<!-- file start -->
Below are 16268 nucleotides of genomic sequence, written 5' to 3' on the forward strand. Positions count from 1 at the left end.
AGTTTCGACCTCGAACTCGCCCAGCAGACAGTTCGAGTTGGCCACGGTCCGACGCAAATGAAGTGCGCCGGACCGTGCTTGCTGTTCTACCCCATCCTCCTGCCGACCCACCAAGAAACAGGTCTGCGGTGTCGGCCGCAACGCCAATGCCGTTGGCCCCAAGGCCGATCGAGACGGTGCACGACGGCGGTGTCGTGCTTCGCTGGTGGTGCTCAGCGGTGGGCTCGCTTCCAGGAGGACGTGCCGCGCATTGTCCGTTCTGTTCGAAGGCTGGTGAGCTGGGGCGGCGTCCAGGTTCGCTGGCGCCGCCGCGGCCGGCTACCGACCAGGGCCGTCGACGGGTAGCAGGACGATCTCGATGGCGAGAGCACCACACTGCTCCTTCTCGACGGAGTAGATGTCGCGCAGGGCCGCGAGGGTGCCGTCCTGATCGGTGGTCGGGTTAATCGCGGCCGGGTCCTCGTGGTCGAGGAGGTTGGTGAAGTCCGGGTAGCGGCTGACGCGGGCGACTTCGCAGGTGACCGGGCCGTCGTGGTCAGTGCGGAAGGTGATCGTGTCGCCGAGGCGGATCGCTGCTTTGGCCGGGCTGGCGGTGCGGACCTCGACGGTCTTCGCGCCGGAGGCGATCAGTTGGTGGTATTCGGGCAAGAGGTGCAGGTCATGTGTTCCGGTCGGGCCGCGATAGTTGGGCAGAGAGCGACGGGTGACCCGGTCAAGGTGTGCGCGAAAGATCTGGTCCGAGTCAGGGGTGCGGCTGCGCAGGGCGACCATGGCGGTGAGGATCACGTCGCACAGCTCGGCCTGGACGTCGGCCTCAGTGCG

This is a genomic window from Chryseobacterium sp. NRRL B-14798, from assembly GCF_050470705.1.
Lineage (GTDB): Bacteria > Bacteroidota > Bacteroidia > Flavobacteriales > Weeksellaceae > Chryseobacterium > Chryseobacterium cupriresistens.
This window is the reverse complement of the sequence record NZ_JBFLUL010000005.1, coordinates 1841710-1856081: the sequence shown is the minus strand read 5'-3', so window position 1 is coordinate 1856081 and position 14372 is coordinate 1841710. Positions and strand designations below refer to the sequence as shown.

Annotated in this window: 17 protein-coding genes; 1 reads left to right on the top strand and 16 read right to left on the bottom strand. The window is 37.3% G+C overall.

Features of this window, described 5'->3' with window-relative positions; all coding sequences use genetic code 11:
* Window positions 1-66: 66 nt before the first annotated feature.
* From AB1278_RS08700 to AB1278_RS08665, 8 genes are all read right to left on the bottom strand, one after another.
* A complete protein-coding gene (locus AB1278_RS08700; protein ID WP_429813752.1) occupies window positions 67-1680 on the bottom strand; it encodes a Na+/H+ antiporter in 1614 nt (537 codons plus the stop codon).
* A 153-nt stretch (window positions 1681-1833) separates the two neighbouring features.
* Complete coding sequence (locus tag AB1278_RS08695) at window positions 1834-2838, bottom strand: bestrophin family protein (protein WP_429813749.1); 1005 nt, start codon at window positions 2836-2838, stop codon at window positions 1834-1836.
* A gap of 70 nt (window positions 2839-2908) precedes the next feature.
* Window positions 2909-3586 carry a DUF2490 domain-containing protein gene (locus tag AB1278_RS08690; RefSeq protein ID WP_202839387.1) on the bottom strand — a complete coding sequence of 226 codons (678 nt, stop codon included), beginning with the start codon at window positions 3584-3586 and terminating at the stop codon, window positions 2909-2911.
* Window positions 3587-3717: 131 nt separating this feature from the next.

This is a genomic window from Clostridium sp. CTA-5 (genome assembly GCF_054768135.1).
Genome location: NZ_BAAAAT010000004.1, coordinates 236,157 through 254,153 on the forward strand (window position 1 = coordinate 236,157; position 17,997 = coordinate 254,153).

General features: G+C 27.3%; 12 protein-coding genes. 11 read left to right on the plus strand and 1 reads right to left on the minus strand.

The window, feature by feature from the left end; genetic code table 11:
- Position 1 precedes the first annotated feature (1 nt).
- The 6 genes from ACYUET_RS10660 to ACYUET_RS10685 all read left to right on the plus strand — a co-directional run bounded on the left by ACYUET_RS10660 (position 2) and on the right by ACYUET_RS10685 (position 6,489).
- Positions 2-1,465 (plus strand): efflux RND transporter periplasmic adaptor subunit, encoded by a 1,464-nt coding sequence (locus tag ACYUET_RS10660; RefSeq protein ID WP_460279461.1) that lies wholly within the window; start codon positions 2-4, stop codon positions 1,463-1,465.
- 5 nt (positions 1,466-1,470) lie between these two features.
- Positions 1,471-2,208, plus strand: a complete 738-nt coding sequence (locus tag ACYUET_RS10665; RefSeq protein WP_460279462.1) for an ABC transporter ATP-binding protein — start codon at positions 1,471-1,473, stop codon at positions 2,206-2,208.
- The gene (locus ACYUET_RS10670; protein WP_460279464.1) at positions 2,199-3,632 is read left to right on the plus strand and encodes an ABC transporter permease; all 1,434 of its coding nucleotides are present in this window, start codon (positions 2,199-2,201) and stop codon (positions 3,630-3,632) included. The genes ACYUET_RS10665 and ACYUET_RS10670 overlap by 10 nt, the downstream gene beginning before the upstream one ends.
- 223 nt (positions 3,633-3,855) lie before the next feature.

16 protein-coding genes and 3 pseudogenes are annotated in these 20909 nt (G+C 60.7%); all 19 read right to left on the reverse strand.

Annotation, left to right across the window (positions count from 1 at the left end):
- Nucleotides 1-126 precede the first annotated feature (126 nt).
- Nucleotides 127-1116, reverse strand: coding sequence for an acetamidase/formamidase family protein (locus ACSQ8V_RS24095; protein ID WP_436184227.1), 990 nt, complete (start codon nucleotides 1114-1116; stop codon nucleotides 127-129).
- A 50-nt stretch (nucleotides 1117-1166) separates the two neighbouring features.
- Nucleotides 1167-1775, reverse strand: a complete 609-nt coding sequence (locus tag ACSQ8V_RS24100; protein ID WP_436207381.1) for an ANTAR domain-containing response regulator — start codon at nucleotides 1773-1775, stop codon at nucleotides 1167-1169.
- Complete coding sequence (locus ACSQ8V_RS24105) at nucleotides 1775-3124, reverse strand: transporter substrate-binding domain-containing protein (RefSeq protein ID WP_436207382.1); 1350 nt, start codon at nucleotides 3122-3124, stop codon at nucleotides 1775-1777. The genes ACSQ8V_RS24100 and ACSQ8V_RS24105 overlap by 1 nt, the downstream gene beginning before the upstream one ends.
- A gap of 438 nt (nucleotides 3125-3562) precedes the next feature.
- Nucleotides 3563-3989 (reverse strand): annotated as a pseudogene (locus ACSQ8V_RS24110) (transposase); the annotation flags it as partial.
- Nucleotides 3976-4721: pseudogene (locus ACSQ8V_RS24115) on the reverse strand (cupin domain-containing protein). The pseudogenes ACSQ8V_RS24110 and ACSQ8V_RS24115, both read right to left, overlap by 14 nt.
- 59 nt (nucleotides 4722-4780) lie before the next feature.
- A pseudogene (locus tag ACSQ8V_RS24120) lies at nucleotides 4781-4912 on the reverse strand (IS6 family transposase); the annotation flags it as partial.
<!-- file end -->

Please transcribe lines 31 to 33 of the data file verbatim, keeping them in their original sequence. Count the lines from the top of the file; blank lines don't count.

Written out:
- A 50-nt stretch (nucleotides 1117-1166) separates the two neighbouring features.
- Nucleotides 1167-1775, reverse strand: a complete 609-nt coding sequence (locus tag ACSQ8V_RS24100; protein ID WP_436207381.1) for an ANTAR domain-containing response regulator — start codon at nucleotides 1773-1775, stop codon at nucleotides 1167-1169.
- Complete coding sequence (locus ACSQ8V_RS24105) at nucleotides 1775-3124, reverse strand: transporter substrate-binding domain-containing protein (RefSeq protein ID WP_436207382.1); 1350 nt, start codon at nucleotides 3122-3124, stop codon at nucleotides 1775-1777. The genes ACSQ8V_RS24100 and ACSQ8V_RS24105 overlap by 1 nt, the downstream gene beginning before the upstream one ends.